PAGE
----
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Opioids and Constipation

Even when opioid drugs are taken as prescribed by a doctor, constipation can be a side effect. It can be very uncomfortable, and if left untreated, it can harm the intestines.

Report constipation from prescription painkillers to your doctor, so they can manage your overall medical treatment better.

People who struggle with opioid addiction are less likely to seek any medical intervention for this side effect. It can result in long-term damage as a result.

Opioid Use

Opioids are a class of drugs that can relieve pain by binding to opioid receptors in the brain. This halts pain sensations, and it can also release dopamine and serotonin to create feelings of happiness and relaxation.

Prescription opioids like oxycodone, hydrocodone, and codeine play important roles in pain management in modern medicine, but they are also very addictive. Other opioids, like heroin, are so addictive that they are no longer prescribed and are totally illegal in the United States.

This class of central nervous system (CNS) depressants is very addictive. The U.S. Centers for Disease Control and Prevention (CDC) reports that an average of 130 people die daily in the U.S. as a result of opioid overdoses, most of which occur from abusing heroin, fentanyl, and similarly potent opioid drugs. However, many people misuse and abuse these drugs without overdosing or dying. While they may not have encountered opioid toxicity, they likely deal with side effects from narcotics, including constipation.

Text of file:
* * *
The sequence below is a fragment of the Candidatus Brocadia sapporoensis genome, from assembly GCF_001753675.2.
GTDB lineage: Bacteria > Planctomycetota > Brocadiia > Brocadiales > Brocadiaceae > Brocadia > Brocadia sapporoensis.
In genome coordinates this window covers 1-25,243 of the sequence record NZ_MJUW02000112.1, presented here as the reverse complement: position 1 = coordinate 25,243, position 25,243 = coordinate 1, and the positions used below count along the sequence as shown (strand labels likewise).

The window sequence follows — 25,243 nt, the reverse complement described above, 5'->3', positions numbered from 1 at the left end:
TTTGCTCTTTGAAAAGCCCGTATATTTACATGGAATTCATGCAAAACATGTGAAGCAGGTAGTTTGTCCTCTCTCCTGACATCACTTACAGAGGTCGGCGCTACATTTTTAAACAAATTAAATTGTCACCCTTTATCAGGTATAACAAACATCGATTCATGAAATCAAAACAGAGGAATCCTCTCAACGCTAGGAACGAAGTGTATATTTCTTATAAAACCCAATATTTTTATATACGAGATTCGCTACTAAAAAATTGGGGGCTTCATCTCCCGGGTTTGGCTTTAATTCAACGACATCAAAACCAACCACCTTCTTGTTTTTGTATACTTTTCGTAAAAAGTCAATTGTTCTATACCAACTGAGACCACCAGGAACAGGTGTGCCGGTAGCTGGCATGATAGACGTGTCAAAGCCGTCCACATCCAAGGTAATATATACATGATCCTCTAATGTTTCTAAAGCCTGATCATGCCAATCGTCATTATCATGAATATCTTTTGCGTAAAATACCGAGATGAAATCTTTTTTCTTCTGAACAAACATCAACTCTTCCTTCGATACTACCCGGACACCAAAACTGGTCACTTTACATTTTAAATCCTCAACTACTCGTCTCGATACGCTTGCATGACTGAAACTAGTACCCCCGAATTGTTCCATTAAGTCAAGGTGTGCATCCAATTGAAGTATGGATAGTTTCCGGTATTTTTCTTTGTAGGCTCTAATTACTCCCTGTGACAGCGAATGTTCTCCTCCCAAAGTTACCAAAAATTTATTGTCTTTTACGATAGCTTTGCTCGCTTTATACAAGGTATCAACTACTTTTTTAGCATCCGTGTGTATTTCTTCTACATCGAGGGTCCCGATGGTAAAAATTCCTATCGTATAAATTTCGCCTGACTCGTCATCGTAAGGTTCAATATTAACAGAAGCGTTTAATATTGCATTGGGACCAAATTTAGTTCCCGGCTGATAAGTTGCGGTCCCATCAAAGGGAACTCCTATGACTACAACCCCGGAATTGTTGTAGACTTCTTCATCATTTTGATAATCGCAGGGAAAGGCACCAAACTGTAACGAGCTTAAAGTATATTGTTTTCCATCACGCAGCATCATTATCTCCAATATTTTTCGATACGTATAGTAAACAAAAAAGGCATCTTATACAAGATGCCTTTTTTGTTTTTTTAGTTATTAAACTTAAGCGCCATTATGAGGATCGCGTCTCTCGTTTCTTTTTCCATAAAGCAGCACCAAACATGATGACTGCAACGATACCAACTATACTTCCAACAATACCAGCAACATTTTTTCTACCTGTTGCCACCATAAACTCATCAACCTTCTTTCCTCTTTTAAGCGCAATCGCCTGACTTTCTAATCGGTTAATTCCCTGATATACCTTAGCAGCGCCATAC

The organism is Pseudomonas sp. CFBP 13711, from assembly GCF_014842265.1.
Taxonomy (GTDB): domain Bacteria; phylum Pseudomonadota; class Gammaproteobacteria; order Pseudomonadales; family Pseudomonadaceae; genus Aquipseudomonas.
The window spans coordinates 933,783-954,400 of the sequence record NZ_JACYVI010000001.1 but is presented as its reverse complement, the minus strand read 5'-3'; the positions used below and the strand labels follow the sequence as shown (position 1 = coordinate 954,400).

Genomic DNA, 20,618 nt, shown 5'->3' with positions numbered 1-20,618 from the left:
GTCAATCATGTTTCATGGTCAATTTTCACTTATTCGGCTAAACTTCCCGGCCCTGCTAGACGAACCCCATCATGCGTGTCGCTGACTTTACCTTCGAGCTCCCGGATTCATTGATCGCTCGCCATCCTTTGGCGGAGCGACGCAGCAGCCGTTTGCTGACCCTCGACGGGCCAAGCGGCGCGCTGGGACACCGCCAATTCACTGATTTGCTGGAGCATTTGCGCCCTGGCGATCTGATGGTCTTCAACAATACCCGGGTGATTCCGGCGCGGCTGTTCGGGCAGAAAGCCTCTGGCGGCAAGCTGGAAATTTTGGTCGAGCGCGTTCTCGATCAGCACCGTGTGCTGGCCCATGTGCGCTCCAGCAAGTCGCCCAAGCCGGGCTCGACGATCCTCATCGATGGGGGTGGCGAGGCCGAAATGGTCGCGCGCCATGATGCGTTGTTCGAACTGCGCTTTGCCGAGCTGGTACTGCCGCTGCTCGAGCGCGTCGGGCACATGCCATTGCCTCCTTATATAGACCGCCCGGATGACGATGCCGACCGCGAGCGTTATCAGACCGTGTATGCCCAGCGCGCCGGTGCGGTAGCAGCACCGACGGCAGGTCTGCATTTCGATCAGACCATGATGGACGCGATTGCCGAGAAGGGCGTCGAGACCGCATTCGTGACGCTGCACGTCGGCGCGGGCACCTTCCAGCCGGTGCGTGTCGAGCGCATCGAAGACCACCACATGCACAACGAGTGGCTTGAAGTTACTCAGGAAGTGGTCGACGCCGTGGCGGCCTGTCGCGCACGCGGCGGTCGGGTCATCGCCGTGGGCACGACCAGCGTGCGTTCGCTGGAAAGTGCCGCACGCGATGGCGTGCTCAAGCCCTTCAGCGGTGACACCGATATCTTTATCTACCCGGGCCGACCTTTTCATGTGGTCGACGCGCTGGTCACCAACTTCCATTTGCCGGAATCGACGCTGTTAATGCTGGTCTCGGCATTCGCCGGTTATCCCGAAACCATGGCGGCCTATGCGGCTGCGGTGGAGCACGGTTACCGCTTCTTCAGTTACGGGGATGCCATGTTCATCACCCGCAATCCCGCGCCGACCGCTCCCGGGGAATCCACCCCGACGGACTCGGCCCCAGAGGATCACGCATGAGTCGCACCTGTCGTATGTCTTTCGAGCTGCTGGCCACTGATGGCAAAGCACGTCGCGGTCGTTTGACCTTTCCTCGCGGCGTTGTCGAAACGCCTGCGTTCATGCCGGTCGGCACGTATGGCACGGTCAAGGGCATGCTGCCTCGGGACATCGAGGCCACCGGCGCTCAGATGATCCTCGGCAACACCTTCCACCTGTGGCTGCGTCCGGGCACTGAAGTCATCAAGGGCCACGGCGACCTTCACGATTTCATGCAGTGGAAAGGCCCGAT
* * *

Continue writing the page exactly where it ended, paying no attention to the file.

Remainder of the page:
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How Do Opioid Drugs Lead to Constipation?

Opioid drugs are, for the most part, intended to bind to opioid receptors in the brain. These drugs are often taken orally, especially when they are taken as prescribed by a doctor, so they may also bind to other opioid receptor sites in the body.

There are more opioid receptors in the spinal cord and the gastrointestinal tract. When opioids are taken orally, they move through the stomach and intestine to be released into the bloodstream. Along the way, they may bind to the cluster of opioid receptors in the gastrointestinal system.

Some mild opioid drugs use the gastrointestinal opioid receptor sites to manage digestive problems instead of pain. For example, loperamide is a mild opioid medication that is still sold over the counter (OTC) in the United States, frequently under the brand name Imodium. 

Loperamide was designed to control diarrhea, which could be caused by several underlying conditions. When opioids bind to the gastrointestinal opioid receptor sites, involuntary muscle movements in the small intestine slow down.

Constipation is one of the most frequently reported side effects among people who abuse higher doses of opioids, who consistently abuse opioids, or who do not get help from their overseeing physician if they develop side effects from their opioid pain medication.

Constipation is defined as three or fewer bowel movements per week. Everyone will experience constipation once in a while in life, but when it does not go away, gets worse, or harms your health, you need to seek medical treatment.

Constipation Symptoms and Risks

Signs of opioid-induced constipation include the following: 

  • Dry, hard stool
  • Difficulty defecating
  • Pain or straining to defecate
  • Constant feeling of needing to use the bathroom
  • Bloating, bulging, or distension in the abdomen area
  • Abdominal tenderness
  • Feeling nauseated, tired, or sick
  • Vomiting
  • Lethargy
  • Depression
  • Loss of appetite